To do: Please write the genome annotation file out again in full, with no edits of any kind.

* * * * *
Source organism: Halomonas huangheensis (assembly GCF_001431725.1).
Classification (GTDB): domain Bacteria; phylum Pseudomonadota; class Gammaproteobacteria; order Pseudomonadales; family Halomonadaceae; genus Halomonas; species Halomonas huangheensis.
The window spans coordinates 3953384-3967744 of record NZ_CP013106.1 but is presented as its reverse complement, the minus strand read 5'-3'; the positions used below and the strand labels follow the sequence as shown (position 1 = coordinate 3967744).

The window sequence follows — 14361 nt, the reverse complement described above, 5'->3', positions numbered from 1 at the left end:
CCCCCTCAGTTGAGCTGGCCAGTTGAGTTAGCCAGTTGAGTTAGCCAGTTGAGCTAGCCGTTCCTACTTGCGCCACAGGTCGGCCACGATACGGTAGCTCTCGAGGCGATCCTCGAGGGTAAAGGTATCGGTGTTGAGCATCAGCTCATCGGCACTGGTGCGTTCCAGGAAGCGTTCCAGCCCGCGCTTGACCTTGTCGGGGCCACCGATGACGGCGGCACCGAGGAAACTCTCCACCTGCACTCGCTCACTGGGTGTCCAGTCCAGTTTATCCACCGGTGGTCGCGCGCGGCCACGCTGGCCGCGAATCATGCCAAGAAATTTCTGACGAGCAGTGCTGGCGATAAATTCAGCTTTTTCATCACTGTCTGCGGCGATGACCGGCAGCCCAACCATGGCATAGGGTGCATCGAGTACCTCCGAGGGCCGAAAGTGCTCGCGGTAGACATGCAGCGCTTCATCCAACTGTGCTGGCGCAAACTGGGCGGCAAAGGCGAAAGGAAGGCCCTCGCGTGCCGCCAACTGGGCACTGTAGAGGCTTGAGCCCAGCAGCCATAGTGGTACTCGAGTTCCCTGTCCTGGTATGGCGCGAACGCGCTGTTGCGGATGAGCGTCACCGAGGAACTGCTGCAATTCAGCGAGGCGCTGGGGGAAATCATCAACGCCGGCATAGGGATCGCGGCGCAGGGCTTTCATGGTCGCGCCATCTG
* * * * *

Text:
Source organism: Halomonas huangheensis (assembly GCF_001431725.1).
Classification (GTDB): domain Bacteria; phylum Pseudomonadota; class Gammaproteobacteria; order Pseudomonadales; family Halomonadaceae; genus Halomonas; species Halomonas huangheensis.
The window spans coordinates 3953384-3967744 of record NZ_CP013106.1 but is presented as its reverse complement, the minus strand read 5'-3'; the positions used below and the strand labels follow the sequence as shown (position 1 = coordinate 3967744).

The window sequence follows — 14361 nt, the reverse complement described above, 5'->3', positions numbered from 1 at the left end:
CCCCCTCAGTTGAGCTGGCCAGTTGAGTTAGCCAGTTGAGTTAGCCAGTTGAGCTAGCCGTTCCTACTTGCGCCACAGGTCGGCCACGATACGGTAGCTCTCGAGGCGATCCTCGAGGGTAAAGGTATCGGTGTTGAGCATCAGCTCATCGGCACTGGTGCGTTCCAGGAAGCGTTCCAGCCCGCGCTTGACCTTGTCGGGGCCACCGATGACGGCGGCACCGAGGAAACTCTCCACCTGCACTCGCTCACTGGGTGTCCAGTCCAGTTTATCCACCGGTGGTCGCGCGCGGCCACGCTGGCCGCGAATCATGCCAAGAAATTTCTGACGAGCAGTGCTGGCGATAAATTCAGCTTTTTCATCACTGTCTGCGGCGATGACCGGCAGCCCAACCATGGCATAGGGTGCATCGAGTACCTCCGAGGGCCGAAAGTGCTCGCGGTAGACATGCAGCGCTTCATCCAACTGTGCTGGCGCAAACTGGGCGGCAAAGGCGAAAGGAAGGCCCTCGCGTGCCGCCAACTGGGCACTGTAGAGGCTTGAGCCCAGCAGCCATAGTGGTACTCGAGTTCCCTGTCCTGGTATGGCGCGAACGCGCTGTTGCGGATGAGCGTCACCGAGGAACTGCTGCAATTCAGCGAGGCGCTGGGGGAAATCATCAACGCCGGCATAGGGATCGCGGCGCAGGGCTTTCATGGTCGCGCCATCTG